Summary: Software engineers generally agree that code reviews reduce development costs and improve software quality by finding defects in the early stages of software development. In addition, code review software tools help the code review process by providing a more efficient means of collecting and analyzing code review data. On the other hand, software organizations that conduct code reviews often do not utilize these review tools. Instead, most organizations simply use paper or text editors to support their code review processes. Using paper or a text editor is potentially less useful than using a review tool for collecting and analyzing code review data.
This research attempts to address the problems of previous code review tools by creating a lightweight and flexible review tool. This review tool, called “Jupiter”, is an Eclipse IDE Plug-In. We hypothesize that the Jupiter Code Review Tool is more efficient at collecting and analyzing code review data than the text-based approaches. To investigate this hypothesis, we constructed a methodology to compare the Jupiter Review Tool to the text-based review approaches. We carried out a case study using both approaches in a software engineering course with 19 students. The results provide some supporting evidence that Jupiter is more useful and more usable than the text-based code review, requires less overhead than the text-based review, and appears to support long-term adoption. The major contributions of this research are the Jupiter design philosophy, the Jupiter Code Review Tool, and the insights from the case study comparing the text-based review to the Jupiter-based review.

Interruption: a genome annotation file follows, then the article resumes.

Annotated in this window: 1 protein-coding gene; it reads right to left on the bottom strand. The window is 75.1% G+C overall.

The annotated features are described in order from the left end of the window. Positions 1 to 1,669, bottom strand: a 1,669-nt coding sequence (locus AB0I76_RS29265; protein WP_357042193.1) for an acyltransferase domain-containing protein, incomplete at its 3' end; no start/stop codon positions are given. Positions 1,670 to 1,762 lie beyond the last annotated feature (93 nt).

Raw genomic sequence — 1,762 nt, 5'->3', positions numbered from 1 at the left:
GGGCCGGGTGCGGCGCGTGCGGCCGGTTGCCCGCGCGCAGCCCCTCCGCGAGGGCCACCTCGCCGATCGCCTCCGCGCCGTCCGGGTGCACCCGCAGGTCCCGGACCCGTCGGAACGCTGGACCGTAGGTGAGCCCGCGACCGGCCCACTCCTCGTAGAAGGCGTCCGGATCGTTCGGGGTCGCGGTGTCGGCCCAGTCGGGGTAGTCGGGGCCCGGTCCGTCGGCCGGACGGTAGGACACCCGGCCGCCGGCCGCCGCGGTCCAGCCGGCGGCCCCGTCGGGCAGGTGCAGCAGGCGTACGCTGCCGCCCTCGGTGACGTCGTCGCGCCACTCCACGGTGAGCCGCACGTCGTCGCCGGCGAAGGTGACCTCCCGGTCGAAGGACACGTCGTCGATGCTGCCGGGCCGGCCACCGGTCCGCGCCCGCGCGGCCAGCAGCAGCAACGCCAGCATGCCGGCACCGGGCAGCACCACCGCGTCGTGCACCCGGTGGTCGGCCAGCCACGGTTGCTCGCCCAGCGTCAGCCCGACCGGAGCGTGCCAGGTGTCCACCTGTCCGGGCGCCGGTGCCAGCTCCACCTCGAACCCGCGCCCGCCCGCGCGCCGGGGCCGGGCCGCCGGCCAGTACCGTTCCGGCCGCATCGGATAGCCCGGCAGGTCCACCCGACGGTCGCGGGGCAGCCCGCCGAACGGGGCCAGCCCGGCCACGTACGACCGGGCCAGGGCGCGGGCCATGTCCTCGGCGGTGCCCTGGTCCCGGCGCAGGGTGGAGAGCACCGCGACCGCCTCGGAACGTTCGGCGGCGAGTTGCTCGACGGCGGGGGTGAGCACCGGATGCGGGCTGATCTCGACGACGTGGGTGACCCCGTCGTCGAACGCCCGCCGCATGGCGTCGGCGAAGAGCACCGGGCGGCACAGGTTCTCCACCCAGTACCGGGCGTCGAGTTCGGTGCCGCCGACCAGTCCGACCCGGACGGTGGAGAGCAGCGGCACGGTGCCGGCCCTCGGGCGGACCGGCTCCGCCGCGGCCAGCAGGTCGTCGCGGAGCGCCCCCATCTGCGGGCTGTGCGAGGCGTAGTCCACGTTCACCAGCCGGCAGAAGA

Principal researcher(s): Takuya Yamashita
Status: Active development 2005 – 2008.